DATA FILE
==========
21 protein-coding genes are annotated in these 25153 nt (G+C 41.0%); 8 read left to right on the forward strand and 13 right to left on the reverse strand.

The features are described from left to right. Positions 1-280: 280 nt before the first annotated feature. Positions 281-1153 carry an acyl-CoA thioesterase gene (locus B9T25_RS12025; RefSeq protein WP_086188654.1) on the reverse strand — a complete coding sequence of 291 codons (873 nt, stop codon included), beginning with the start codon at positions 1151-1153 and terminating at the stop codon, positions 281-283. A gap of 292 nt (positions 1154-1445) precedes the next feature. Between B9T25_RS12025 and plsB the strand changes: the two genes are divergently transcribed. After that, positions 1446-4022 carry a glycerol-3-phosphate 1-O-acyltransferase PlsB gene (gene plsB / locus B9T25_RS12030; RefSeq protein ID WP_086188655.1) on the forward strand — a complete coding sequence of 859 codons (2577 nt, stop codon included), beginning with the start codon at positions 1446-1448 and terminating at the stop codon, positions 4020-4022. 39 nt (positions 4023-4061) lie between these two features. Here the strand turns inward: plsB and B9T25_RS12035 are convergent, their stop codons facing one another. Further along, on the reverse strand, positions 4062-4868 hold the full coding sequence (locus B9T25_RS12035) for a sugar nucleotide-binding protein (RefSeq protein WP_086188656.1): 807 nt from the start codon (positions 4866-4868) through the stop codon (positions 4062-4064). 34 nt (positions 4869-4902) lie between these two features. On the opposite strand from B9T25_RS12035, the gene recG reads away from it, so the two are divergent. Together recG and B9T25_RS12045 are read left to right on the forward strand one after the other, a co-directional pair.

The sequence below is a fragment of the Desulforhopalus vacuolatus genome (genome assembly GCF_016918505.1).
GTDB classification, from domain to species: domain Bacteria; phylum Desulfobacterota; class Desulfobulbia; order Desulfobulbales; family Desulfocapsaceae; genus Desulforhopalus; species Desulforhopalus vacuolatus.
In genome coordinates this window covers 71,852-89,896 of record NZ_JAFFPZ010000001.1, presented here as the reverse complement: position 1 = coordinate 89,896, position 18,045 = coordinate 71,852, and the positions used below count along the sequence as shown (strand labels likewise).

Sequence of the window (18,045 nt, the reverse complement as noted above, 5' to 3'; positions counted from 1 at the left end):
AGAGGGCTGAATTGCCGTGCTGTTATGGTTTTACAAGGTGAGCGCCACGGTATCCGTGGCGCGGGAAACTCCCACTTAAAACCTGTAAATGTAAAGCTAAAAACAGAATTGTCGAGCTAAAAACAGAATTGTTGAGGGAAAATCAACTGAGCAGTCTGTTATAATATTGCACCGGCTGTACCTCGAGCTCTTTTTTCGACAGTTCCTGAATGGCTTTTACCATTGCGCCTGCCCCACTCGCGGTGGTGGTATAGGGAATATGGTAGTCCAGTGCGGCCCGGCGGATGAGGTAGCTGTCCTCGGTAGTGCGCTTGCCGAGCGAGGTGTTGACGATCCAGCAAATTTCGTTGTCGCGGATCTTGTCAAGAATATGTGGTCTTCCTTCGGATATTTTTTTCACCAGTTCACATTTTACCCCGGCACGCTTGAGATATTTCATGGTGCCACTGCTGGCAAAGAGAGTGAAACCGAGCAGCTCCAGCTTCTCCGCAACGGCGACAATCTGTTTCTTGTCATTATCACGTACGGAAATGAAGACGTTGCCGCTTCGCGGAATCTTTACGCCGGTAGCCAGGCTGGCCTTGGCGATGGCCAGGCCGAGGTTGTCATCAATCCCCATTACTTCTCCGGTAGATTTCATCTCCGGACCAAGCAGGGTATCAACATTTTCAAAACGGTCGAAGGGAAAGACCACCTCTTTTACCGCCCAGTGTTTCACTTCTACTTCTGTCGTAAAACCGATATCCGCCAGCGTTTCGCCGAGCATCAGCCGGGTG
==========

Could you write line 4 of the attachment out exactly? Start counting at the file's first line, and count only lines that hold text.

GTDB classification, from domain to species: domain Bacteria; phylum Desulfobacterota; class Desulfobulbia; order Desulfobulbales; family Desulfocapsaceae; genus Desulforhopalus; species Desulforhopalus vacuolatus.